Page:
Tuesday, May 21, 2013
So this just happened.
I assume there are a couple things in play here. One, obviously, is City’s planned visit to play Chelsea at Yankee Stadium on Saturday. Secondly, I think that since there is no current place for this team to actually, you know, play games, they need to figure out a stadium situation as soon as possible.
Thoughts on this news?
Where do I apply?
After being asked how my day was, I got free steak.
Butcher boyfriend is a weird serial killeresque hashtag but I’m not mad at free meat so…
#butcherboyfriend it is.
#SINGLELADIESTOUR São Paulo, Brazil (IV of IV)
Our Brazilian Deezer hosts brought us to dinner at Bar da Dona Onça, which is literally a leopard print themed restaurant. I ordered the catch of the day, which happened to be dorado, a popular Brazilian fish.
Sidenote: I just spent twenty minutes googling variations on “São Paulo leopard”, failing to find the actual name of the restaurant. Then I remember someone pointing out Love Story, a club slash whore house down the street, which had me pulling up the brothel on Google Maps and zooming around nearby until I found what I was looking for. #sleuth
In any event, the name of the bar translates to “Lady Jaguar’s Bar” and they serve a mean cocktail and deliciously fresh fish. Perhaps most importantly, everything that could be in not leopard but jaguarprint, is. (Turns out that the jaguar is sort of Brazil’s version of the Bald Eagle.) My favorite decorations were the paintings of famous locations all over the world, where a jaguar was poorly photoshopped in and the whole thing was blown up into giant wall hangings. So silly and yet so perfect. And the restaurant is located on the ground floor of Edificio COPAN, one of the architectural gems of the city. Blame it on the low light or the multiple maracuja caipirinhas, I didn’t get any fotos of the decor. Internet to the rescue! Photo credits here & here.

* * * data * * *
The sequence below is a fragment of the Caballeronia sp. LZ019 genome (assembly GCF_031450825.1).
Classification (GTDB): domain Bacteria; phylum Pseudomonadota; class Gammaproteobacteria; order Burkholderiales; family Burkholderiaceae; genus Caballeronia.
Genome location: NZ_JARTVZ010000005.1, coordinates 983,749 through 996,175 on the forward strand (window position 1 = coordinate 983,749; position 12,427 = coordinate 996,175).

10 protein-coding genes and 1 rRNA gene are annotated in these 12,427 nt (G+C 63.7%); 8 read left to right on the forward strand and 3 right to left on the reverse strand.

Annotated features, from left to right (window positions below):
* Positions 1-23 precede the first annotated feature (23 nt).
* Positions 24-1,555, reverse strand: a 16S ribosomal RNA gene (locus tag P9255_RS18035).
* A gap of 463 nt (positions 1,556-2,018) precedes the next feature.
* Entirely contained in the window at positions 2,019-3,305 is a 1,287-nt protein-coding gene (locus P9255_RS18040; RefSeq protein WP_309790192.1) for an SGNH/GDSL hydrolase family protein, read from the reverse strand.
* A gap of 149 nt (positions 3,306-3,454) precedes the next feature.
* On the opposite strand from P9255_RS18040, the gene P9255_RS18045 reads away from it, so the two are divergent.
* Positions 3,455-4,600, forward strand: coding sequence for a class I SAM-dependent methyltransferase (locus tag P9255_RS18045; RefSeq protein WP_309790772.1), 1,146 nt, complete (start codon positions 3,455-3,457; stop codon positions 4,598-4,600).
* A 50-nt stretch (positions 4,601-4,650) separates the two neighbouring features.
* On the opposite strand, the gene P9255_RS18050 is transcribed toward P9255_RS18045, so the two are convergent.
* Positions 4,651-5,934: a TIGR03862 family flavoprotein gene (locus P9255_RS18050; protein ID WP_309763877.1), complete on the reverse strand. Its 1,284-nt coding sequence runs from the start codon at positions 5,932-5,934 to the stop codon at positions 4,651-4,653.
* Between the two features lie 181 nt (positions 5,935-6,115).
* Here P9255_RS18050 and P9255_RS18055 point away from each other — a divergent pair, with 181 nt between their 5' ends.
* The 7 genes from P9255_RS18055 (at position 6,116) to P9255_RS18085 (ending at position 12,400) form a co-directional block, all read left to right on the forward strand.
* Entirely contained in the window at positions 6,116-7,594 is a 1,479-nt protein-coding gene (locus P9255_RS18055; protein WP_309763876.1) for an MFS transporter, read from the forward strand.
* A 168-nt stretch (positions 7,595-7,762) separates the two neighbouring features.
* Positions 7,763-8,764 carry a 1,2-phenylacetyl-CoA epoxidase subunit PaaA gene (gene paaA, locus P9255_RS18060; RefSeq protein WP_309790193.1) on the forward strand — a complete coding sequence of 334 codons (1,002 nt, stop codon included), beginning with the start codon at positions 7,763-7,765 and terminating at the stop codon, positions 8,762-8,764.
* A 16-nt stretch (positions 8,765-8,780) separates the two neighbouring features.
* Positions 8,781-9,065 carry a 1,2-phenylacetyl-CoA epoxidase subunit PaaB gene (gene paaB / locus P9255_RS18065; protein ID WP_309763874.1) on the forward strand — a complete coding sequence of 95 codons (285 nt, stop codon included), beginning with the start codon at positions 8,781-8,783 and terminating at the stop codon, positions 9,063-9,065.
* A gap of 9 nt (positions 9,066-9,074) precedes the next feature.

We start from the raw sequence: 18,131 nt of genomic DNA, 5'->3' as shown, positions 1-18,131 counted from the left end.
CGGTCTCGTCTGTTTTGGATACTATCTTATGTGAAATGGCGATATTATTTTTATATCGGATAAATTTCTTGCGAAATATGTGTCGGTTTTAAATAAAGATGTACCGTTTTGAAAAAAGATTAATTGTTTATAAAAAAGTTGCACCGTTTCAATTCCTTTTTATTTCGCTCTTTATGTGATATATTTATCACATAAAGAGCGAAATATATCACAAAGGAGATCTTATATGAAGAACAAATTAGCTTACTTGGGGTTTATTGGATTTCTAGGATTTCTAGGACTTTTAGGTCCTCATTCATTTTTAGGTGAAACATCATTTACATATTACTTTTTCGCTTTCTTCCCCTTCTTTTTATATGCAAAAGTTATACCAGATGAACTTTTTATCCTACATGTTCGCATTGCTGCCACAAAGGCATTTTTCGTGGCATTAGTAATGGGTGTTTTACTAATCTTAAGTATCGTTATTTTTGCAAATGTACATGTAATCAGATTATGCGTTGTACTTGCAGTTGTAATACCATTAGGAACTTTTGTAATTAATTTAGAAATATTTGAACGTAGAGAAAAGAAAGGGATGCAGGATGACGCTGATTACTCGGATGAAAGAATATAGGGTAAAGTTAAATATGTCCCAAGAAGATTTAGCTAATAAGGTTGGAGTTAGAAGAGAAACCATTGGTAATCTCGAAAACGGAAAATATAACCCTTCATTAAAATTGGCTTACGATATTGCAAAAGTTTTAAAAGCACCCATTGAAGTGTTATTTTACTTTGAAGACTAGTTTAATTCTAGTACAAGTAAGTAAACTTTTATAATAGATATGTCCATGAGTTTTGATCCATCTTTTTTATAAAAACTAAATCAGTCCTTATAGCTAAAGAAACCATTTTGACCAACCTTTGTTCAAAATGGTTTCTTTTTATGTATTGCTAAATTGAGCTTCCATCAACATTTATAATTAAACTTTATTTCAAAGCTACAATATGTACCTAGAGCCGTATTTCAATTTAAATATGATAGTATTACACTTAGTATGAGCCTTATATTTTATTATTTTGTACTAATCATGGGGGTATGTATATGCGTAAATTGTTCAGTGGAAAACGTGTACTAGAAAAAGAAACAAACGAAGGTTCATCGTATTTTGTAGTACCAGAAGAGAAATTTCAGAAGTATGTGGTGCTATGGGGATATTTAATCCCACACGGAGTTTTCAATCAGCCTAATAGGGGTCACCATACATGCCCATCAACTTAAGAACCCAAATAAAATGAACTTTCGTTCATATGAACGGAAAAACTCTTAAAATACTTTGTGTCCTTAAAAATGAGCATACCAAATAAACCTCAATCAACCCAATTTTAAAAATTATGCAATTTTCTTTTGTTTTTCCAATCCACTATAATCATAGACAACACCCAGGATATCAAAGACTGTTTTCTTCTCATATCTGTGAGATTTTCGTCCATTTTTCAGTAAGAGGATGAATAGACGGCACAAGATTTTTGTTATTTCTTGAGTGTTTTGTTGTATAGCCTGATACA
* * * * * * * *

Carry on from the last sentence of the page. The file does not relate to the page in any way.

After dinner and drinks, I ended up going with a few of the band dudes and our local production team to a bar in Villa Madalena, graffiti arthood, called Ó do Borogodó. I was promised live music.
What I got was an amazing six piece samba band with a seventy year old lady vocalist in a small sweaty dive bar that serves beers so huge you have to share them amongst friends in small juice glasses on a crowded dance floor.
It was truly magical.
#SINGLELADIESTOUR São Paulo, Brazil (III of IV)
As previously mentioned, the official opportunity to travel down to Brazil was because my friend T, who works on the management team for Chicago band, Wild Belle, was invited to play an event down in São Paulo. I can’t say enough nice things about the band for being genuinely sweet and legitimately talented folks. You should probably check them out.
Deezer is sort of the South American version of Spotify, and there were our hosts in SP. They threw a party at Cine Joia where Wild Belle and an electronic dance party group, Gang do Eletro, performed. ADORE.
“One of the most important band of Techno Brega scenario. The Pará-based group Gang do Eletro was founded by DJ Waldo Squash and singer Marcos Maderito, and came to public attention in 2008. While focusing on life in the suburbs of Belém, the band produces the new electronic music from Amazonia, a blend of techno, Caribbean music, electro and house, creating a new rhythm - electromelody.”
Translation: They’re rad Brazilian electronic music that isn’t Diplo related.